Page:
Also known as Castilian, due to its origins in the Castile region of Spain, Spanish is the official language of Spain. It's also spoken across Central and South American countries which were former Spanish colonies, and more recently in the USA due to migration from its southern neighbours. In Africa, Spanish is spoken in Equatorial Guinea and the disputed territory of Western Sahara.
The Spanish alphabet is called el abecedario, from the name of the first four letters, a b c d. Between 1803 and 2010 it used to have 29 letters, including ch, ñ and LL, which were considered letters of the alphabet in their own right. However, in 2010, the Academy of the Spanish Language agreed that ch and LL would no longer be considered separate letters, bringing the Spanish alphabet more in line with the universal Latin alphabet. As their status as letters is still engrained in general usage after more than two hundred years, they’re included below. You may well have to spell out your name and perhaps your address in Spanish. Here is the alphabet and how to pronounce ita, b, c, d, e, f, g, h, i, j, k, l, m, n, o, p, q, r, s, t, u, v, w, x, y, z.
Ñ is a letter in its own right, separate from n and sounds like the ‘ni’ in the English ‘onion’. It started life when medieval scribes wrote a small n above a bigger one, reflecting the original Latin spelling of a word, e.g. ‘annum’, year, which in Spanish became año. Nowadays, the letter even has its own separate key on Spanish keyboards. Ñ has become a significant symbol as it appears in the name of the language itself, español Consonants As a phonetic language, you read it as it’s written. Sounds easy, doesn’t it? However, a few consonants could prove a bit of a challenge at first There are two r sounds. When the letter sits between vowels in a word, it’s pronounced in a single roll of the tongue. In all other instances, or when it’s a double ‘r’ between vowels, it’s a multiple trill. You can hear both in the words carrera, race or career, and carretera, road You may be familiar with the famous ‘th’ sound of a word like cerveza, beer. However, in parts of Southern Spain, the Canary Islands and in Latin America, that sound doesn’t exist and the letters are pronounced the same as the English ‘s’ B and v are pronounced the same. So, mixing the two letters up is one of the first spelling mistakes Spanish children have to overcome at school: Barcelona, Valencia, Sevilla, Ibiza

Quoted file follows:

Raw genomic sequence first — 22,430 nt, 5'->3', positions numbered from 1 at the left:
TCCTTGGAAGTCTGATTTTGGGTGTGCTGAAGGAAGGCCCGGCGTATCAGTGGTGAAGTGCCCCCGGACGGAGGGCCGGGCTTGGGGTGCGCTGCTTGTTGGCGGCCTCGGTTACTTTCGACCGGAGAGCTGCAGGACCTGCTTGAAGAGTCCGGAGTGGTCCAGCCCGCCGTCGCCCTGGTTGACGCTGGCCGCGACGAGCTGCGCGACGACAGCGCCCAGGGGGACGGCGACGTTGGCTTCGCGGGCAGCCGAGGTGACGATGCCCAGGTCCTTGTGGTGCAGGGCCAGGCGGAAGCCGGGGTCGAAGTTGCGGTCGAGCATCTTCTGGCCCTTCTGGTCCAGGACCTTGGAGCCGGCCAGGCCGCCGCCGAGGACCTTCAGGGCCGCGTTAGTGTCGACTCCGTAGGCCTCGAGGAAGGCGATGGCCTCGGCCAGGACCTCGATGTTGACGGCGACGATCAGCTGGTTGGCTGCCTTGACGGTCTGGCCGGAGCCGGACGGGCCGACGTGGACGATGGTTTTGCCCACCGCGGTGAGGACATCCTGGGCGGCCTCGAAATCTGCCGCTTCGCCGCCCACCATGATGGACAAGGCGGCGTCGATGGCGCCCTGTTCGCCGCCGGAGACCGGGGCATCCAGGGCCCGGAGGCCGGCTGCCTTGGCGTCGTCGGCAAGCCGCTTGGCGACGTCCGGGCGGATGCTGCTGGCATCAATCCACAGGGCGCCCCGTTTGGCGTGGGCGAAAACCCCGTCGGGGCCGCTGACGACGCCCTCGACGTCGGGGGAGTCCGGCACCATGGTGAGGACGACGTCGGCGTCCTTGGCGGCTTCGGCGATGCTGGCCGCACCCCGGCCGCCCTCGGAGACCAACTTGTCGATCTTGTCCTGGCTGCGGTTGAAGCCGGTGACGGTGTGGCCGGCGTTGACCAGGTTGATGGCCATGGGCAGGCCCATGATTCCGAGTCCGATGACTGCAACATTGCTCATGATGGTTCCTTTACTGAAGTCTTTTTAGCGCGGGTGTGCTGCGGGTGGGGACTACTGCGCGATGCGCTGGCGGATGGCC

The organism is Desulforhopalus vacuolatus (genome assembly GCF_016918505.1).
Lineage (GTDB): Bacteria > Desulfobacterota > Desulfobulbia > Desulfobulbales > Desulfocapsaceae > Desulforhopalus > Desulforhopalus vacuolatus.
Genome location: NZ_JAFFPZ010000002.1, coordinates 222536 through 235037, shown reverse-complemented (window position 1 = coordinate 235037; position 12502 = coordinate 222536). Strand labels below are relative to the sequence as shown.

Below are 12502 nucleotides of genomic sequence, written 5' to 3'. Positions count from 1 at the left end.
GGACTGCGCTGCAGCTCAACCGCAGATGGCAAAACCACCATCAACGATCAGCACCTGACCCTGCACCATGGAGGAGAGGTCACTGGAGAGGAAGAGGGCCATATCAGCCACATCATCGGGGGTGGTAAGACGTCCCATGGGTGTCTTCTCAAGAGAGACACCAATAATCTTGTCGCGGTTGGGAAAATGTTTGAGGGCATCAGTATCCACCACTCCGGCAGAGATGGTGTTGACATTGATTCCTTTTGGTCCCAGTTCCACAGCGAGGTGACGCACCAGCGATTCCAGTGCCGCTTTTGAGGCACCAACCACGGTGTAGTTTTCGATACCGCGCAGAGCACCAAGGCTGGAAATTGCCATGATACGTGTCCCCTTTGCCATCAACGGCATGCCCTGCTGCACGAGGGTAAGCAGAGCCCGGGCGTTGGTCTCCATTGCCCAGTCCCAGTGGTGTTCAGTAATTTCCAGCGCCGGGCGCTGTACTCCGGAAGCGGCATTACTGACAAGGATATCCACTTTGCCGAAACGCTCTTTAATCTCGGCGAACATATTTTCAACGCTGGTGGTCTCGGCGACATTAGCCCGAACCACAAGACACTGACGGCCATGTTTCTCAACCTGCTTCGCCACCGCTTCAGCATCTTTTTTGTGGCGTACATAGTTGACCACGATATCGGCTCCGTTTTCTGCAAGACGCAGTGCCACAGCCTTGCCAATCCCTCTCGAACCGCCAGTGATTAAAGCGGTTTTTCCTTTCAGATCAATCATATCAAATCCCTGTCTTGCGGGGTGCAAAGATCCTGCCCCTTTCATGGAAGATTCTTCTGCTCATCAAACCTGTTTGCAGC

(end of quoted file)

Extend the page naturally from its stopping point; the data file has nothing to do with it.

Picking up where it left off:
There are also a few accents to get your head around: á, é, í, ó, ú, ü The acute accent is used on vowels to indicate the stressed syllable of a word. If there’s no accent on the final letter of a word ending in a vowel, ‘n’ or ‘s’, the penultimate syllable is stressed: carne, meat. But if there is an accent, you stress the final syllable: carné, ID card The language features opening question and exclamation marks, which are upside-down and compulsory: ¿Qué tal? - How are you? ¡Gracias! - Thank you!
When giving an email or website address the conventions are: @ arroba . punto, dot / barra, forward slash - guión, hyphen
Learning Spanish opens up lots of opportunities to have more fun. Who doesn't enjoy reading a good book or watching a good movie? Music? You bet! Food? The best! The satisfaction of accomplishment? It's there waiting for you to grab it! For all of the reasons mentioned above, and a whole lot that haven't been mentioned, learning Spanish can be one of the most enjoyable things you will ever do. Whether your motivations are practical, intellectual or sentimental, learning Spanish is something that will benefit you for the rest of your life!
Because English and Spanish share many words of Latin origin, you will already be able to recognise more than 3,000 Spanish words! For example, most English words ending in -tion end in -ción, e.g. atención, publicación, liberación There are also loan words in English of Spanish origin, including tornado, bonanza or patio. In addition, you’ll find many familiar American place names, dating back to the times of the Conquistadors: Los Ángeles, city of angels, Las Vegas, the dales, Nevada, snowy land, Florida, flowery and, yes, Amarillo, the Spanish for yellow
While Johann Wolfgang von Goethe may have been exaggerating when he said, "he who knows no foreign language, knows nothing of his own," it cannot be denied that by studying Spanish you will without doubt gain a better understanding of English. Spanish is what we call a "Romance" language, meaning that it is based on Latin, the language of the ancient Roman Empire. Many English words are also of Latin origin, and so when you learn vocabulary in Spanish you will simultaneously be expanding your English vocabulary. You will also find that your understanding of the deep meaning of these Latin based English words is greatly enhanced. Also, as you study the grammar of Spanish, you will notice how it is similar to English, as well as how it is different. This will raise your awareness of the grammar of your native language. Because Spanish is very nearly phonetically perfect, you can look at almost any word and immediately know exactly how to pronounce it. This characteristic makes Spanish one of the easiest languages to learn. And, when it comes to learning a third language, such as French or Italian, already knowing Spanish will be a huge advantage because these languages, too, are Romance Languages.